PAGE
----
Hollyhock Outhouse Organic
Once called "outhouse flowers", stunning hollyhocks were grown around outhouses because hollyhocks were tall enough to cover them, and also as a signal to guests where they were located.
This hollyhock has a long bloom period, too! Hollyhock flowers are edible, but very bland.
However, the large, colorful petals are lovely garnishing salads or desserts.
The flower's central disk, while edible, can be bitter.
Fairly drought tolerant but performs best with ample moisture and rich soil; otherwise, practically care free.
Botanical Name: Alcea rosea and A. ficifolia.
Native: Origin unknown
Hardiness: Biennial, hardy in USDA zones 3–9
Plant Dimensions: 6'–9' tall
Variety Information: 2"–4", single, pink, red, burgundy, or white flowers, some with contrasting centers
Exposure: Full sun
Bloom Period: Summer
Attributes: Attracts Pollinators, Fairly Drought Tolerant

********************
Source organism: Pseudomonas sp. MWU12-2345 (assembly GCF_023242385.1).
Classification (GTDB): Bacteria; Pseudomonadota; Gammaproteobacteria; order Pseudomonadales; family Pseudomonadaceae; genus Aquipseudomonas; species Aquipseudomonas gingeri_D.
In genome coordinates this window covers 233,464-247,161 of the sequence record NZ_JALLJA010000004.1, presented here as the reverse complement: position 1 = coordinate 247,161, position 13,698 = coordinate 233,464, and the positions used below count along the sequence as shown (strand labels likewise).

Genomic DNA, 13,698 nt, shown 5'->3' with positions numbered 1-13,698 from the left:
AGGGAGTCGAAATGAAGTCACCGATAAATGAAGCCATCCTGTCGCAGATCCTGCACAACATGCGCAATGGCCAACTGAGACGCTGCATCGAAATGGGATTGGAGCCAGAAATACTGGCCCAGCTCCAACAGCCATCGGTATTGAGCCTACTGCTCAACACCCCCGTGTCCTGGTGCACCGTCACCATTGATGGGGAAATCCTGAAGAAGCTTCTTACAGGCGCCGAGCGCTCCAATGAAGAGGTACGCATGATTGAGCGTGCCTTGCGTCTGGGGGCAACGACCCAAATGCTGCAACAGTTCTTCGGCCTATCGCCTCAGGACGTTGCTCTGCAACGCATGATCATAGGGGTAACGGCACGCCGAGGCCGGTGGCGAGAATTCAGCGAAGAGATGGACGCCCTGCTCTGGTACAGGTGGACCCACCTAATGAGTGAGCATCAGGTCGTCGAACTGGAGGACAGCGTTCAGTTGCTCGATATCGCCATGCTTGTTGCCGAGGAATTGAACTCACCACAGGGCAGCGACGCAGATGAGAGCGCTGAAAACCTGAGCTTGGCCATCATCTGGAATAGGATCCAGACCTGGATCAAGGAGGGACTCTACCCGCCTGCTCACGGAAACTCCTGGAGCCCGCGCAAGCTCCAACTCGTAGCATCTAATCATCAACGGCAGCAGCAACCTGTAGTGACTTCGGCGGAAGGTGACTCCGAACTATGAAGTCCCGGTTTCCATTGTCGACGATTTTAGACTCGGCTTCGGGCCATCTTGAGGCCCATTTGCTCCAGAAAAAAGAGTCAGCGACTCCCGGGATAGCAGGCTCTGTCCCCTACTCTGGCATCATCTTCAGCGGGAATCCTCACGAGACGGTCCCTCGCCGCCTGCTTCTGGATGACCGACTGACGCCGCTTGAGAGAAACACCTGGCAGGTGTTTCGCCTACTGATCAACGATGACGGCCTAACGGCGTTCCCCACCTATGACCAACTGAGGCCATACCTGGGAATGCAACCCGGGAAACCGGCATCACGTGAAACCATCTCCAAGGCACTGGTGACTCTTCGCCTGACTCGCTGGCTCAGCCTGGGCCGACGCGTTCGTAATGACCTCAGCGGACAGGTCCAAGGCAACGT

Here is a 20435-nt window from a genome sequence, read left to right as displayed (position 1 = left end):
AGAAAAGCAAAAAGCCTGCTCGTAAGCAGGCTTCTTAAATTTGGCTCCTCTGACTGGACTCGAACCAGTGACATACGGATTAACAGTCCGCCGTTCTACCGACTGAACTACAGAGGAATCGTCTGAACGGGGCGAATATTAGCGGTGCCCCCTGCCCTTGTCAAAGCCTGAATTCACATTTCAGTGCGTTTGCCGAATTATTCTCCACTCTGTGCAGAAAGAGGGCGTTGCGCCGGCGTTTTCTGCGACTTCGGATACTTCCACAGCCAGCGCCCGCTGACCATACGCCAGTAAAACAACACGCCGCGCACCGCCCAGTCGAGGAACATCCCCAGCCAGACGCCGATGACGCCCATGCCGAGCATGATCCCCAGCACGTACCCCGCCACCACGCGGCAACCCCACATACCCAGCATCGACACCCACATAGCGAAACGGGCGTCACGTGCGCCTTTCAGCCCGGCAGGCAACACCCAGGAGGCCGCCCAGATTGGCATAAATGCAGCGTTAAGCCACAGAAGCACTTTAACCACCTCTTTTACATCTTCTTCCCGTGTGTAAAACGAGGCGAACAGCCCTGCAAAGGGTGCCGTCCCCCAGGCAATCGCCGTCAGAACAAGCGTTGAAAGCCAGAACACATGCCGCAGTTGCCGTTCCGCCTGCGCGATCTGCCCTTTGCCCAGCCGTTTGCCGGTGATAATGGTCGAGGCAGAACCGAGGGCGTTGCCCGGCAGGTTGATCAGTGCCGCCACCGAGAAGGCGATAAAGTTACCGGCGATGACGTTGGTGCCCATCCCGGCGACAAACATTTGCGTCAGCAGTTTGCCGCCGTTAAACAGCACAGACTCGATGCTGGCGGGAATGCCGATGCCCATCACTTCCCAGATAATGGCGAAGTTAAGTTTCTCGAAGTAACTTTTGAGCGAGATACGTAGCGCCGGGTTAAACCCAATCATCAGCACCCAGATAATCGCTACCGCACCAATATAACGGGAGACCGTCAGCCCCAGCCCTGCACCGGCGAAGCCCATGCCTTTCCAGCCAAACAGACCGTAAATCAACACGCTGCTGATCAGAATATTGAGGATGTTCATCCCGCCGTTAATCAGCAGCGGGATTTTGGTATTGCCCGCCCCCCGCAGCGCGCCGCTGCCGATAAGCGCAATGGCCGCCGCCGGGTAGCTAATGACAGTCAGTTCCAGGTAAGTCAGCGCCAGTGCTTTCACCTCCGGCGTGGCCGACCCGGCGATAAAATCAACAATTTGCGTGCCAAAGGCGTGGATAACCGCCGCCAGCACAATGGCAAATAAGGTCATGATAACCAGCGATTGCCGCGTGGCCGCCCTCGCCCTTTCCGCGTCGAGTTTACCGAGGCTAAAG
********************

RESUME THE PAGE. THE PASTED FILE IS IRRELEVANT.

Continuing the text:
When to Sow Outside: RECOMMENDED. 1 to 2 weeks after your average last frost date, or 2 months before your average first fall frost date.
When to Start Inside: 6 to 8 weeks before your average last frost date. Roots are sensitive to disturbance; sow in biodegradable pots that can be planted in the ground.
Days to Emerge: 10–14 days
Seed Depth: Press into surface
Seed Spacing: A group of 3 seeds every 24"–36"
Thinning: When 3" tall, thin to 1 every 24"–36"
Harvesting: For longest-lasting cut flowers, harvest when 1/3 of the flowers on the stem have opened.
Harvest in the morning; cut stem at an angle and immediately place in a bucket of warm water.
Before placing in a vase, dip the stem end in boiling water for a minute, or sear it over a flame for 20 seconds; this will stop the flow of the milky sap so it does not clog the stem.